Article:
Medical Billing Process - Patient Bills Generation

Patient statment

Its been very long time since we are writing about Medical billing hereafter we will see at regular interval.

Bills are sent to the patient in two scenarios

--- When the patient is a self pay i.e. he has no insurance coverage

--- When the patient is responsible for co-insurance, if any, after the primary and the secondary, if any, makes payment.

In addition we may also bill patients in the following cases.

Insurance denies claims as:

· Coverage terminated

· Coverage not valid for DOS

· Benefits exhausted

· Procedure not covered

· Applied to deductible

· Unable to identify patient

· Requested information from patient not received by insurance

· Insurance information in demographics insufficient and no phone # available even through directory assistance for calling insurance.

It should be remembered that we should not bill MEDICAID patients unless they are denied for the reason coverage terminated or coverage not valid for DOS.

Patient bills show the amount due from the patient and the due date of payment.

The following are the contents of a patient bill:

Date of printing of bill

Patient’s/ Guarantor’s Name

Patient’s/ Guarantor’s Address

Patient Account #

Patient Balance

Address to which payment should be remitted

Date of service

Description of procedure performed

Name of attending doctor

Billed amount

Amount paid by Medicare/ other insurance

Amount paid by patient


Balance due

Due date of payment

In addition we now have the facility of printing the reason “why the patient was billed” in patient bills in addition to showing the insurance name.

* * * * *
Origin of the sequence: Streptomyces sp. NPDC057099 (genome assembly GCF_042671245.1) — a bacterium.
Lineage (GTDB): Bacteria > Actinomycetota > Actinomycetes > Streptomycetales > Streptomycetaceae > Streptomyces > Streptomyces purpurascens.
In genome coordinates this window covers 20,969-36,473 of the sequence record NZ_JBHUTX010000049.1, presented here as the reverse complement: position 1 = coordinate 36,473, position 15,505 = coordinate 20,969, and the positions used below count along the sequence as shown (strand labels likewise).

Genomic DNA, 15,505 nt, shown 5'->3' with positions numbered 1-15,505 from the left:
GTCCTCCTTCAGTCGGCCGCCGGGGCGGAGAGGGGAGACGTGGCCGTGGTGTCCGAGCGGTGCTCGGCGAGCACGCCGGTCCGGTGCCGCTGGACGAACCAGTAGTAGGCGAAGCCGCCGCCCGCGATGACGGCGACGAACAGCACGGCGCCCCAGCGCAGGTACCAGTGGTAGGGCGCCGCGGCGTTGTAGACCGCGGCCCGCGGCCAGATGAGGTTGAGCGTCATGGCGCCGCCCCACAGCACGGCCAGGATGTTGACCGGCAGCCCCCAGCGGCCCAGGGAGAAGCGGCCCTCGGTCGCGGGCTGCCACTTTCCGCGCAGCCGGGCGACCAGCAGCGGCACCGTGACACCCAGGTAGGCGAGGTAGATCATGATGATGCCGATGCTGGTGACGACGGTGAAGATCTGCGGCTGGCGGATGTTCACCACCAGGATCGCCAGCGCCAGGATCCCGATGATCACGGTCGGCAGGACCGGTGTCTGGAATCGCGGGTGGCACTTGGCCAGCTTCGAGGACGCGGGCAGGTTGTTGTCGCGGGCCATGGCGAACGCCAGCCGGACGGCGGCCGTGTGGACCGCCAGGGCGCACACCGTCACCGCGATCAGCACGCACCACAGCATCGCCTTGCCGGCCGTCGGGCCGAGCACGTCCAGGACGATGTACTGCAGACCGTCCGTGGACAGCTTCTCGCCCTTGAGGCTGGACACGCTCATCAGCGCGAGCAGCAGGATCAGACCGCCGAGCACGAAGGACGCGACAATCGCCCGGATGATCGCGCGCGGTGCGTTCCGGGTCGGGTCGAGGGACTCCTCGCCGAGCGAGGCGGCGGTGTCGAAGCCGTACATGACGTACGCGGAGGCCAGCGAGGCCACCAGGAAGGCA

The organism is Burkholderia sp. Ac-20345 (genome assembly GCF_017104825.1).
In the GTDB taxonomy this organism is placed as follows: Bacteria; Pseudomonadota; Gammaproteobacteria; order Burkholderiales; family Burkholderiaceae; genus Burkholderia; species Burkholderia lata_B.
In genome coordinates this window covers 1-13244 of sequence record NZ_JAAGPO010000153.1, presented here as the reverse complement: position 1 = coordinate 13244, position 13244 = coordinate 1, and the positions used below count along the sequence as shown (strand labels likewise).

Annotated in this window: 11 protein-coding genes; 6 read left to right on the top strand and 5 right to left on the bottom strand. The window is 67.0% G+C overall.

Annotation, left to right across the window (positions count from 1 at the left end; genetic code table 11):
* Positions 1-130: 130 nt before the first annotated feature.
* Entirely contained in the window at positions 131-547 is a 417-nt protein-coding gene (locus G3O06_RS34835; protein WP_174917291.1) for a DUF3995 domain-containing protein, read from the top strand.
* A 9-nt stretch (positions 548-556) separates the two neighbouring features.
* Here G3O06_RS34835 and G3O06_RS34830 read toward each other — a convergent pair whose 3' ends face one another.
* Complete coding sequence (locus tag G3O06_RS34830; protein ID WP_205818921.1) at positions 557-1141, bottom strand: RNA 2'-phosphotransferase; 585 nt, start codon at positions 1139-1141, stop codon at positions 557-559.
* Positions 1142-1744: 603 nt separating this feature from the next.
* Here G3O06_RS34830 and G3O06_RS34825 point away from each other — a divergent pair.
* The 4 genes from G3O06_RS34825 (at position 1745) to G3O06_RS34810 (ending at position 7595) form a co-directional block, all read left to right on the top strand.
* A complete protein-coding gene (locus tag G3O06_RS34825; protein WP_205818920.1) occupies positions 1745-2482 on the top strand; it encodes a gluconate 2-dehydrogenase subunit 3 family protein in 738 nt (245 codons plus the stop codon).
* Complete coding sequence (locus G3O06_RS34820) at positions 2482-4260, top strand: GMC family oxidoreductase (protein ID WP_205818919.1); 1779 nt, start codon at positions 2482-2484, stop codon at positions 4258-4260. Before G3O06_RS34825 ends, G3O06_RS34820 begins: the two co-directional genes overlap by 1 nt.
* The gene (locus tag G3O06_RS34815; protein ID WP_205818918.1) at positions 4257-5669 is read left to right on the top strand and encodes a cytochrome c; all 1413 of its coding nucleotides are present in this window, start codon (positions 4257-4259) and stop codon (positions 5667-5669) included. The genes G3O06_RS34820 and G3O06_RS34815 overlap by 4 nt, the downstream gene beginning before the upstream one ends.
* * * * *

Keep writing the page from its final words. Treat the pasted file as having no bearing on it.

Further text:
Some billing companies have the facility to receive payments through credit cards in addition to cash and check.

Bills are sent to patients in cycles. A Bill Cycle denotes the number of times a bill is sent to the patient. It also denotes the period between each cycle. This period may vary by specialty. Some may be 15 days while some may be 30 days. Bill cycle will change only if there is no activity between two cycles. Bill cycle will be zero before the first bill is sent. Let us take a couple of instances to explain this.

For e.g. Patient JOHN SMITH is a self-pay patient.

Case # 1: He has a bill for DOS 12/01/2007 for $50. The bill was sent on 12/06/2007. The bill cycle will be 1 after sending the bill. The patient paid $25 on 12/23/2007. The second bill was sent on 01/10/2008 for $25. The bill cycle will still be 1 after sending the second bill. This is because, the balance in the second bill is a fresh balance after the patient has paid.

Case # 2: After the first bill was sent on 12/6/2007, the patient comes back for treatment on 12/10/2007. The bill for both the dates of service will be sent on 12/13/2007. This is in addition to the bill sent on 12/6/2007. The bill cycle will still be 1 here. The patient pays for the first bill for $25 on 12/23/2007. After the next bill sent on 01/10/2008 the bill cycle will still be 1. If no payment or no fresh treatment occurred after the bill sent on 01/10/2008, then bill cycle will be 2 after sending the next bill on 02/14/2008.

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